The first one is personal and the second one is formal.
You should write a name at the end of your letter. You can use your name or you can invest one.
Dear Sir = Yours faithfully, John Brown (always with a family name but with or without a title)
Dear Mr. Robson = Yours sincerely, Mrs. Susan Harper (always with a family name but with or without a title)
Hi Dave or Dear Dave = See you soon, Brian (not title and no family name because it is informal)
Grammar: Formal and Informal
Formal and informal (friendly) letters contain different language and style of writing. While informal letters can contain contractions (I’m writing …), these contractions are unacceptable in formal writing so you need to write the words in full (I am writing …. …).
In a formal letter, you could write “I am writing with regards to ….”. whereas for a semi-formal letter, you can write “I’m writing about…” or “I’m writing to say..” or “I just want to let you know that..”. So, it is important to adapt your writing to suit the style of the letter. Also, remember to use a range of different sentence structures in order to get a high score.
Vocabulary: Formal and Informal
For vocabulary, be very careful using academic language in a personal letter. This would be inappropriate and will reduce your band score rather than increase it. Here are some examples of the difference between formal and informal language:
You will be collected at the airport = I’ll pick you up at the airport
The next available appointment is on Thursday = how about we meet up on Thursday?
I would like to invite you to visit my house on…. = Why don’t you pop round to my place on …..
I highly recommend that you come in August = it’d be great if you came in August
Please respond at the earliest convenience = Get back to me as soon as you can
Unfortunately I will not be able to attend on … = Sorry, but I won’t be able to make it on ….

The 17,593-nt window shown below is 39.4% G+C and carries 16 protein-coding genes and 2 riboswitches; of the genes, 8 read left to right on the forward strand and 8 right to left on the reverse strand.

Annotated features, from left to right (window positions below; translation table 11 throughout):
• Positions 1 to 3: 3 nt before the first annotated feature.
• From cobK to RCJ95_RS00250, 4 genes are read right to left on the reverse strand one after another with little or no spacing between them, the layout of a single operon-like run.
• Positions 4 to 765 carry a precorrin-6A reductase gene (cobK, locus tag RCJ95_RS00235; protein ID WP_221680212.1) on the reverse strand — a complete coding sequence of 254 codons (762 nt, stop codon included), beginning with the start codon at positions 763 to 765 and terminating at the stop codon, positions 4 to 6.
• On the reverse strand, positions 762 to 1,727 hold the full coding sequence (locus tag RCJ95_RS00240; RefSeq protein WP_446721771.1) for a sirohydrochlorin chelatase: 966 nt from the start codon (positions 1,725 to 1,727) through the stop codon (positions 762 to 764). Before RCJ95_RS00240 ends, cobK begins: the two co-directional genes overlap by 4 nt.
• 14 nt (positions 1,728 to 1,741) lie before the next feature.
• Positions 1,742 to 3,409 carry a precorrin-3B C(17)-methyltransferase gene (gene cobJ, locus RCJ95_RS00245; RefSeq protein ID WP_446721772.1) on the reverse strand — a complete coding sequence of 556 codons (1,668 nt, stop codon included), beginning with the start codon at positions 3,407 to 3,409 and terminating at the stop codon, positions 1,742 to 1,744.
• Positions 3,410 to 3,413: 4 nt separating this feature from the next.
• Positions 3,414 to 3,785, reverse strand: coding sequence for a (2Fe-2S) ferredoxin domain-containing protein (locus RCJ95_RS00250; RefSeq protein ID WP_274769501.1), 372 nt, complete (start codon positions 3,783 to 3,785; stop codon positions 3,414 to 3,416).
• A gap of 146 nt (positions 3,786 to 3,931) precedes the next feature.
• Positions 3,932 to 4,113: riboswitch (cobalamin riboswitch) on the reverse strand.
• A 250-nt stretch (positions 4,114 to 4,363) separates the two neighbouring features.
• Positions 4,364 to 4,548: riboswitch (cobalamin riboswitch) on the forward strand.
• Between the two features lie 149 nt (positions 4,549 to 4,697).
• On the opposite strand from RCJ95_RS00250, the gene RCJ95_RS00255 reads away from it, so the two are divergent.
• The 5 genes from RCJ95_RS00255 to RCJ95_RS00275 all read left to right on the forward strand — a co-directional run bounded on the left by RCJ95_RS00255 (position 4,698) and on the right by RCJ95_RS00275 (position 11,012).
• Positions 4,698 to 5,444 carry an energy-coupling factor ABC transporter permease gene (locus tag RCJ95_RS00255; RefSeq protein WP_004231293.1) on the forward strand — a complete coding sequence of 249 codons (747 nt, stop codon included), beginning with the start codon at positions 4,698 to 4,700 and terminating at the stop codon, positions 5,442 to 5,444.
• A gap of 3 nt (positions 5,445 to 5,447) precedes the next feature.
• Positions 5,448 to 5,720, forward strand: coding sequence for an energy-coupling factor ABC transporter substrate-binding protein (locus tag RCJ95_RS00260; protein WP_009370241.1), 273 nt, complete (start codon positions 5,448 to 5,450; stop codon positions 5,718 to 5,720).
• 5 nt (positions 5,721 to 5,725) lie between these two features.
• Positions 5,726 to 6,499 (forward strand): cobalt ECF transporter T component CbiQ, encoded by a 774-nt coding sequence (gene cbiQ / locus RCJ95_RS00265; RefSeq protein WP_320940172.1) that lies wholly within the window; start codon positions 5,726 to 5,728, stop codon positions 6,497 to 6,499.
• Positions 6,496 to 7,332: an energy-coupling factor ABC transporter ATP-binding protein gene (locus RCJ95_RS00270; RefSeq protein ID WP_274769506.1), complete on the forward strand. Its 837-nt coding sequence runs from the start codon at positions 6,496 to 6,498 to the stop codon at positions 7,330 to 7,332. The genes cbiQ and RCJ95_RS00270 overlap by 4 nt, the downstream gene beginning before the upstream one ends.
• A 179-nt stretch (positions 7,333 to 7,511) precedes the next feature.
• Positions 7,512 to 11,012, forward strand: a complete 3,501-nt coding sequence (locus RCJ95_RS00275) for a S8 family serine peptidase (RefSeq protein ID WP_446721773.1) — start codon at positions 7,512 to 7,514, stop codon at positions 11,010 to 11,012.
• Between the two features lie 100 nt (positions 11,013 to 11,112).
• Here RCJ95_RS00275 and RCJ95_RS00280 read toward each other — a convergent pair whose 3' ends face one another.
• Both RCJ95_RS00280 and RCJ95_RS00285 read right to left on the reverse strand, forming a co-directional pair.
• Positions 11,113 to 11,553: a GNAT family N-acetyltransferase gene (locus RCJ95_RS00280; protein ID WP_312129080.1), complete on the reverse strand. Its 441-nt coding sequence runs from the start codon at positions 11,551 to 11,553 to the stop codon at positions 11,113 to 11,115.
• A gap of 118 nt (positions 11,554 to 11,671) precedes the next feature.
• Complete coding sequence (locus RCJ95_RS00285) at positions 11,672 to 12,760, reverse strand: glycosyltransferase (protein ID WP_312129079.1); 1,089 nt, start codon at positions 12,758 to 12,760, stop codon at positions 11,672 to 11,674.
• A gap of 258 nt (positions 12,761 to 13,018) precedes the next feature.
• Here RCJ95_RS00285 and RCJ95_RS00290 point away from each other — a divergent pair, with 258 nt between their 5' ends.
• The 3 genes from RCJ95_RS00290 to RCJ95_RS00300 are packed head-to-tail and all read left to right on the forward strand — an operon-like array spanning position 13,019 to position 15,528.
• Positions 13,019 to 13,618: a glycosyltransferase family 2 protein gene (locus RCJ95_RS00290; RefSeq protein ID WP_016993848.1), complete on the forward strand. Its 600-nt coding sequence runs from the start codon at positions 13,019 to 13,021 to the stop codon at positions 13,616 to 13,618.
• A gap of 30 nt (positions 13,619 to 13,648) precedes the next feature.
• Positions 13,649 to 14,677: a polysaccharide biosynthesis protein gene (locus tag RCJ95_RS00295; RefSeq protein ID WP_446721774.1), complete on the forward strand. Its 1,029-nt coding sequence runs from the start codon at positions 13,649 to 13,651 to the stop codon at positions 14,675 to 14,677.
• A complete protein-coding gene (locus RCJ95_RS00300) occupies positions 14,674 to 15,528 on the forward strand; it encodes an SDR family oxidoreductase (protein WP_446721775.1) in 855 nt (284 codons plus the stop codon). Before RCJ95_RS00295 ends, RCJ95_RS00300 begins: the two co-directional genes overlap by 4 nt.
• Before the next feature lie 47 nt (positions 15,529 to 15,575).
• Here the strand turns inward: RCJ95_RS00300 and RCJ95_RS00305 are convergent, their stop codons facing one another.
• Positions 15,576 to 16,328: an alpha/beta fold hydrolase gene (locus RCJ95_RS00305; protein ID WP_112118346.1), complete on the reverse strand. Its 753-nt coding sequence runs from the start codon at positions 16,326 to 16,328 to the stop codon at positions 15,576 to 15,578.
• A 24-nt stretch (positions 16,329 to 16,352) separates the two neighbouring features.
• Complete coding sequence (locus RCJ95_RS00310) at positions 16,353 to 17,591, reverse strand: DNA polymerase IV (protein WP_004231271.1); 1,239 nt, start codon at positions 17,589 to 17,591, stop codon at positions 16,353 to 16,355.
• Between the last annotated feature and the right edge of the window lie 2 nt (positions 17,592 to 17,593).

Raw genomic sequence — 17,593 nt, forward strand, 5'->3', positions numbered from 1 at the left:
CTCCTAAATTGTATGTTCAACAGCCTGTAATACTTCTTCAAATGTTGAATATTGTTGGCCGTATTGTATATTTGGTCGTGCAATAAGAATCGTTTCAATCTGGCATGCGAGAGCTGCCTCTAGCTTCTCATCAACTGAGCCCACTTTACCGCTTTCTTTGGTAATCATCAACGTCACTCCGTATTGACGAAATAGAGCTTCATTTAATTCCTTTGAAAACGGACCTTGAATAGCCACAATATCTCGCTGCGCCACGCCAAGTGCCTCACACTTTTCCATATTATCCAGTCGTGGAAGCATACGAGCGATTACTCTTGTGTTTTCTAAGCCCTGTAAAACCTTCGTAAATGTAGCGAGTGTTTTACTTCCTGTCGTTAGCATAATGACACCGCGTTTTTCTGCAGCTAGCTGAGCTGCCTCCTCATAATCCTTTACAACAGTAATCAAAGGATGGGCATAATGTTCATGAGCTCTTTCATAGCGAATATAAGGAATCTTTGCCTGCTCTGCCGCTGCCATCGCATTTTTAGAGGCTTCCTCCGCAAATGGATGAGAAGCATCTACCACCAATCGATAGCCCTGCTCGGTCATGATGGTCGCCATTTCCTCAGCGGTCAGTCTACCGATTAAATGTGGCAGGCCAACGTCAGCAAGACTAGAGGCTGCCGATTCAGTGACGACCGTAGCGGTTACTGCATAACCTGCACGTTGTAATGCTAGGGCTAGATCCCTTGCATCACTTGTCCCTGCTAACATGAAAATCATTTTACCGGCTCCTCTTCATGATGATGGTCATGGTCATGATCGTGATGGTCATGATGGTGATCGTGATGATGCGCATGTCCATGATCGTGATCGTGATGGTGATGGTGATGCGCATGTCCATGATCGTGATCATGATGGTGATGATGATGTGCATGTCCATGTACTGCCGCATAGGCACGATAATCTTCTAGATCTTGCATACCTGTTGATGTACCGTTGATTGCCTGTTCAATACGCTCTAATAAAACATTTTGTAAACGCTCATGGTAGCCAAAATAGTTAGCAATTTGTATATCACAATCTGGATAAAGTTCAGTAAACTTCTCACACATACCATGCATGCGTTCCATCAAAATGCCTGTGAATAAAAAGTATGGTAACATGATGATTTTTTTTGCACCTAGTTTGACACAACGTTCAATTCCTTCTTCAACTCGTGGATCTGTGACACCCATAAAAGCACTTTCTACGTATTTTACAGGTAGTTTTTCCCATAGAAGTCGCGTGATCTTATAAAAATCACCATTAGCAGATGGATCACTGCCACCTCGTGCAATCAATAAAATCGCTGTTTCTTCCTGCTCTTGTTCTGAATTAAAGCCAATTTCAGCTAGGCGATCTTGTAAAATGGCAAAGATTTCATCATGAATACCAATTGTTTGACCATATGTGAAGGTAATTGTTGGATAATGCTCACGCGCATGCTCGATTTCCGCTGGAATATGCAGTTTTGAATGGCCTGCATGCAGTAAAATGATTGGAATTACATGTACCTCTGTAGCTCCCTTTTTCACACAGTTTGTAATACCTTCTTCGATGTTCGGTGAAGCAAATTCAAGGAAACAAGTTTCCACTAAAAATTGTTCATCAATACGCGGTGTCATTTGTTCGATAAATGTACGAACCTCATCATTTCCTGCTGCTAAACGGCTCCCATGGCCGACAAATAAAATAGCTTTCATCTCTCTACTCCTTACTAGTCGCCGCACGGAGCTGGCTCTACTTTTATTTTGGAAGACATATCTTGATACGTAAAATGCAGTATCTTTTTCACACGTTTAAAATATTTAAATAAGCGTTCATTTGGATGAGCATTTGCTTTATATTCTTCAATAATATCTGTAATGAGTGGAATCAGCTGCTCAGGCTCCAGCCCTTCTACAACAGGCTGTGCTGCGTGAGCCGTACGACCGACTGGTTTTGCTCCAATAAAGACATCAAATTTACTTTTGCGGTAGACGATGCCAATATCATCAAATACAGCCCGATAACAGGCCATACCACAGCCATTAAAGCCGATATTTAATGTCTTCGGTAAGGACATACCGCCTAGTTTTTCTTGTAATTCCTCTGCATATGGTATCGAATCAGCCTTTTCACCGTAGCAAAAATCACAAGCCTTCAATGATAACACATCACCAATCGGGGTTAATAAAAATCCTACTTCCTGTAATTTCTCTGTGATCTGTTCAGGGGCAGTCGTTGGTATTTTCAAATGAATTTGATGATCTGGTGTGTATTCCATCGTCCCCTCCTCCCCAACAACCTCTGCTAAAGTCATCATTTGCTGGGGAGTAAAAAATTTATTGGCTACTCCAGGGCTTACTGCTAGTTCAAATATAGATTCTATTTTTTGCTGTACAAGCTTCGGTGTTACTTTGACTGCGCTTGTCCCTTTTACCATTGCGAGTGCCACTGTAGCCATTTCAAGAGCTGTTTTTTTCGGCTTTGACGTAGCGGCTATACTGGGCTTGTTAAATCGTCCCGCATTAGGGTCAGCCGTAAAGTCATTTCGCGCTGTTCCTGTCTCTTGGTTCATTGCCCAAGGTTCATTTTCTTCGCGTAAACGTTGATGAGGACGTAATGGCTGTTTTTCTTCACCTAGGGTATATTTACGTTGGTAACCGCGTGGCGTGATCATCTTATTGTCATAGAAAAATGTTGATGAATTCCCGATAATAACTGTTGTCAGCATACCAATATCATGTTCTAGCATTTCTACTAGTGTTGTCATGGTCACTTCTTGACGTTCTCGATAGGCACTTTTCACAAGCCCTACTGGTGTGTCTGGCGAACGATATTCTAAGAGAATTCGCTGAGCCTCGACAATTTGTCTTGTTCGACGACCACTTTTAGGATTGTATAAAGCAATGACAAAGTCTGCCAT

Spelling and Punctuation
The examiner will check your accuracy in your spelling and your punctuation (this means your use of commas and full stops). If you make frequent errors in spelling or in punctuation it is unlikely to get over band score 6.
Structure and Paragraphs
You must also organize your letter into paragraphs. This is an essential part of your letter writing and the examiner will be marking you on your ability to use effective paragraphing. In IELTS writing task 1 (GT), the letter structure below is most common as it usually follows the three points which you must include in your letter. However, you must adapt it to suit the task given to you by IELTS. So spend time reading the instructions and deciding your paragraphing.
opening statement – a reason for writing
body paragraph A (one point with detail)
body paragraph B (another point with detail)
body paragraph C (final point with detail)
closing statement (if needed)
name (choose a name or use your own)
Planning Your Letter:
You should spend at least 3 or 4 minutes planning your letter. Covering all the points in your letter, adding details, using the appropriate style of letter writing and using paragraphs well count for about 50% of your marks. So it’s worth taking time to plan your letter well. Follow the points below for a well-planned letter:
- read the instructions
- identify what style of letter you must write
- read through the points you must include in your letter
- think about how many paragraphs you will have and where to put each point
- plan what information you will add to each point
- decide how to open the letter
- think about the language you will use (both grammar and vocabulary) – it must suit the style of the letter
- decide how to close the letter
- plan the content of each body paragraph
- start writing.